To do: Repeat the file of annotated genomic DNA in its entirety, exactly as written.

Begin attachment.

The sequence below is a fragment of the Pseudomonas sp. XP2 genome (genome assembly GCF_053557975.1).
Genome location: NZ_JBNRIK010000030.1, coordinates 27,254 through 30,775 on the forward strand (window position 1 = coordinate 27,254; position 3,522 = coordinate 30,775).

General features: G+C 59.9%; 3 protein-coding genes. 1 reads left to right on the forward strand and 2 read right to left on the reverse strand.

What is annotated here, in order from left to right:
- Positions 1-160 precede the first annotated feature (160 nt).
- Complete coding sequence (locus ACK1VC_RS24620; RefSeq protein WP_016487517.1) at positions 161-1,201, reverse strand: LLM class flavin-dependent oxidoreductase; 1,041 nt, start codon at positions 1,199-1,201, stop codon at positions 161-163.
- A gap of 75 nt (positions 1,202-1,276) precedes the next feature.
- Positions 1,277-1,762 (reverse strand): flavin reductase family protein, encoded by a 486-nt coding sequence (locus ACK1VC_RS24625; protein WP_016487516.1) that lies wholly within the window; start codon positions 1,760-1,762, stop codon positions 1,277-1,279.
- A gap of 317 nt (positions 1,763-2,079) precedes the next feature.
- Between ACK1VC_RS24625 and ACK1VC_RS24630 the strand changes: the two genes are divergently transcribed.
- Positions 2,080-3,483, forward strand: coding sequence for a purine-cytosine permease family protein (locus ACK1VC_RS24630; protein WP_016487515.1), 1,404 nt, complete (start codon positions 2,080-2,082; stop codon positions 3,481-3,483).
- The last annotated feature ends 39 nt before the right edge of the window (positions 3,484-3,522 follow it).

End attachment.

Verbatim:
The sequence below is a fragment of the Pseudomonas sp. XP2 genome (genome assembly GCF_053557975.1).
Genome location: NZ_JBNRIK010000030.1, coordinates 27,254 through 30,775 on the forward strand (window position 1 = coordinate 27,254; position 3,522 = coordinate 30,775).

General features: G+C 59.9%; 3 protein-coding genes. 1 reads left to right on the forward strand and 2 read right to left on the reverse strand.

What is annotated here, in order from left to right:
- Positions 1-160 precede the first annotated feature (160 nt).
- Complete coding sequence (locus ACK1VC_RS24620; RefSeq protein WP_016487517.1) at positions 161-1,201, reverse strand: LLM class flavin-dependent oxidoreductase; 1,041 nt, start codon at positions 1,199-1,201, stop codon at positions 161-163.
- A gap of 75 nt (positions 1,202-1,276) precedes the next feature.
- Positions 1,277-1,762 (reverse strand): flavin reductase family protein, encoded by a 486-nt coding sequence (locus ACK1VC_RS24625; protein WP_016487516.1) that lies wholly within the window; start codon positions 1,760-1,762, stop codon positions 1,277-1,279.
- A gap of 317 nt (positions 1,763-2,079) precedes the next feature.
- Between ACK1VC_RS24625 and ACK1VC_RS24630 the strand changes: the two genes are divergently transcribed.
- Positions 2,080-3,483, forward strand: coding sequence for a purine-cytosine permease family protein (locus ACK1VC_RS24630; protein WP_016487515.1), 1,404 nt, complete (start codon positions 2,080-2,082; stop codon positions 3,481-3,483).
- The last annotated feature ends 39 nt before the right edge of the window (positions 3,484-3,522 follow it).